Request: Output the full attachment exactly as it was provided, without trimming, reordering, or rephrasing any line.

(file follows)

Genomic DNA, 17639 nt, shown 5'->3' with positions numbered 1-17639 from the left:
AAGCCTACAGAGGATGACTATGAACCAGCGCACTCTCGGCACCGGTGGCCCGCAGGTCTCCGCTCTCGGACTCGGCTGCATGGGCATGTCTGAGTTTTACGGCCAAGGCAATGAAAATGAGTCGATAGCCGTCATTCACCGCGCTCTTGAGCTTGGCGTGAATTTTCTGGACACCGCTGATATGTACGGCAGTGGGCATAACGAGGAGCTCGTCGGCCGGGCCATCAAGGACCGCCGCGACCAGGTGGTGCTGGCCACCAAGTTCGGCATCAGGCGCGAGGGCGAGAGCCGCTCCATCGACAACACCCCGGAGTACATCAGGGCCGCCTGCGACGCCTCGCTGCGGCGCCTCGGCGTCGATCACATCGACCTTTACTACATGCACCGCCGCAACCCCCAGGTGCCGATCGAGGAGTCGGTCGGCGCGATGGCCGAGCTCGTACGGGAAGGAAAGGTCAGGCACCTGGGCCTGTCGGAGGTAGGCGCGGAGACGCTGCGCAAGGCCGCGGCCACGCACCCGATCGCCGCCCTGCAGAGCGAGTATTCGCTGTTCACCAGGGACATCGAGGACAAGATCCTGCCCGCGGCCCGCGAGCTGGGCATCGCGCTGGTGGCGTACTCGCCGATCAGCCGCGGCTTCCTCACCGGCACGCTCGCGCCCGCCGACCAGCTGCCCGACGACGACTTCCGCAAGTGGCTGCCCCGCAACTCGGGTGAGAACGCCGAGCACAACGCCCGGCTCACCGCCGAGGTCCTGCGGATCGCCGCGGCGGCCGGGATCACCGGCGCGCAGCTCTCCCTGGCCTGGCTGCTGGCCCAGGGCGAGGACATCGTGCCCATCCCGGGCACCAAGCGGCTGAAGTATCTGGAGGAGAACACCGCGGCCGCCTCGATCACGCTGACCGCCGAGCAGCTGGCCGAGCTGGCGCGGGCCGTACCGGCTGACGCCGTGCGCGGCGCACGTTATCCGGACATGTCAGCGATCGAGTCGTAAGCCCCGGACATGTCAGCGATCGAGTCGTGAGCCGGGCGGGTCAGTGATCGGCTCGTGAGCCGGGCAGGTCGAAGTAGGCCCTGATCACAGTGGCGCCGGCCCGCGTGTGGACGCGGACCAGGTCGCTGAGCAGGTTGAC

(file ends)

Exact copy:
Genomic DNA, 17639 nt, shown 5'->3' with positions numbered 1-17639 from the left:
AAGCCTACAGAGGATGACTATGAACCAGCGCACTCTCGGCACCGGTGGCCCGCAGGTCTCCGCTCTCGGACTCGGCTGCATGGGCATGTCTGAGTTTTACGGCCAAGGCAATGAAAATGAGTCGATAGCCGTCATTCACCGCGCTCTTGAGCTTGGCGTGAATTTTCTGGACACCGCTGATATGTACGGCAGTGGGCATAACGAGGAGCTCGTCGGCCGGGCCATCAAGGACCGCCGCGACCAGGTGGTGCTGGCCACCAAGTTCGGCATCAGGCGCGAGGGCGAGAGCCGCTCCATCGACAACACCCCGGAGTACATCAGGGCCGCCTGCGACGCCTCGCTGCGGCGCCTCGGCGTCGATCACATCGACCTTTACTACATGCACCGCCGCAACCCCCAGGTGCCGATCGAGGAGTCGGTCGGCGCGATGGCCGAGCTCGTACGGGAAGGAAAGGTCAGGCACCTGGGCCTGTCGGAGGTAGGCGCGGAGACGCTGCGCAAGGCCGCGGCCACGCACCCGATCGCCGCCCTGCAGAGCGAGTATTCGCTGTTCACCAGGGACATCGAGGACAAGATCCTGCCCGCGGCCCGCGAGCTGGGCATCGCGCTGGTGGCGTACTCGCCGATCAGCCGCGGCTTCCTCACCGGCACGCTCGCGCCCGCCGACCAGCTGCCCGACGACGACTTCCGCAAGTGGCTGCCCCGCAACTCGGGTGAGAACGCCGAGCACAACGCCCGGCTCACCGCCGAGGTCCTGCGGATCGCCGCGGCGGCCGGGATCACCGGCGCGCAGCTCTCCCTGGCCTGGCTGCTGGCCCAGGGCGAGGACATCGTGCCCATCCCGGGCACCAAGCGGCTGAAGTATCTGGAGGAGAACACCGCGGCCGCCTCGATCACGCTGACCGCCGAGCAGCTGGCCGAGCTGGCGCGGGCCGTACCGGCTGACGCCGTGCGCGGCGCACGTTATCCGGACATGTCAGCGATCGAGTCGTAAGCCCCGGACATGTCAGCGATCGAGTCGTGAGCCGGGCGGGTCAGTGATCGGCTCGTGAGCCGGGCAGGTCGAAGTAGGCCCTGATCACAGTGGCGCCGGCCCGCGTGTGGACGCGGACCAGGTCGCTGAGCAGGTTGAC